The founder of an aerospace firm has written to Interpol expressing his theory as to what happened to missing Malaysia Airlines flight MH370.
Andre Milne, of military technology developer Unicorn Aerospace, says his volunteer investigation in association with the Canadian global human rights organisation ASOVE, likely places the Boeing 777 in the Bay of Bengal.
In a letter posted on the ASOVE website, Milne alleges his findings will cause “irreversible damage” to the reputations of the Australian government and global satellite network Inmarsat, upon whose signals the official search area is focused.
Corroborating eyewitness accounts taken from Maldives Islanders who claim they saw a low flying jet on the day the aircraft disappeared, Milne suggests the flight was en route to deliberately engage with some sort of “provocative action” with the US military base on the island of Diego Garcia.
However, Milne stops short of suggesting the Americans responded to any perceived threat or that the flight which went missing on 8 March 2014 with all 239 souls on board, landed on the base.
Milne writes: “There is no doubt in my mind that MH370 did a soft ditch landing and then slowly sank while drift-gliding to an unknown site whereby using the most basic standards of probability is still likely fully intact precisely where Russian satellite technology identified a corroborative aerospace structure physically present at the depth of 1,000 metres in the Bay of Bengal, two days after MH370 vanished with all passengers and crew.”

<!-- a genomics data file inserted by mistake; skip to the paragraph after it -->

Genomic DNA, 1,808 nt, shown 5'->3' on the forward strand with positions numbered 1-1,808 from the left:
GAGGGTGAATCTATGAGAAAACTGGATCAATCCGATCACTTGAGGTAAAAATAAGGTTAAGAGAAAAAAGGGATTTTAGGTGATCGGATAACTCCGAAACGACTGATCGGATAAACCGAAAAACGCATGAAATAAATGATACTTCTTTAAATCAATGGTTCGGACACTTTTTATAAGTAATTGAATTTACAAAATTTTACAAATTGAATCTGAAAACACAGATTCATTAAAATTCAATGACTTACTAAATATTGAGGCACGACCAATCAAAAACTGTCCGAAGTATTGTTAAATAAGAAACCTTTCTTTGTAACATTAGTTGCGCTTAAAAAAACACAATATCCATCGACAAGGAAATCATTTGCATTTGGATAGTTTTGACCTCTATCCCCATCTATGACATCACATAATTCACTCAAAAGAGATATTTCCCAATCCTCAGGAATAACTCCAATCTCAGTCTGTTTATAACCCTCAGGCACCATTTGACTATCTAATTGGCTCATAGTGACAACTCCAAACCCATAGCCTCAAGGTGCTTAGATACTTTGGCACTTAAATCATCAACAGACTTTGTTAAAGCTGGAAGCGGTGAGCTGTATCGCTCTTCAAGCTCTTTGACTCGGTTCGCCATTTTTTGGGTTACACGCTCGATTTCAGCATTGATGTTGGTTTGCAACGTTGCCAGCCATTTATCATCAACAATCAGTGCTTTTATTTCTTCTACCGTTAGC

The ASOVE website carries this image mapping the plane’s route with flight signature data and puts its final resting place in the ocean between Malaysia and India.
It describes the spot as the: “Site of scientific discovery of identical size proportion and primary material substances of aluminum, titanium, copper, engine alloys, hydrocarbons and steel alloys as that of MH 370 located in a depth of 1100 meters as first appearing on remote satellite imaging technology 52 hours after 14:30 March 8th.”
Milne’s letter continues: “Please also note that beyond the measurable possibility that MH370 appears to have been used in part by person(s) unknown as a provocative action upon the United States at Diego Garcia, the hard facts that have caused the disappearance of MH370 are an unknown variable.
“The basis of the concern that MH370 was used as a provocative action towards the USA is that whom ever was in control of the flight wanted MH370 to be observed flying south towards Base Diego Garcia by the inhabitants of the Maldive Atolls during daylight hours as reported by witnesses.
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“In order to achieve this whomever was in control simply had to slow the airspeed of MH370 down to an average controllable speed of 250km to get to the Maldives to cover the multiple night time zone distance slow enough to pass by the Maldives when the sun was up with ample fuel to back track and make a soft ditch landing at area F as marked on the Flight Signature Data on the ASOVE website.” [Image above]
Milne outlines his distance and fuel calculations but adds: “Any suggestion that MH370 ever landed at Base Diego Garcia is utterly delusional when considering the Russians would not have hesitated one second to settle the score from the Cuban Missile Crisis by showing the world the evidence that would have been generated by the three Russian spy satellites directly over Diego Garcia in geostationary position.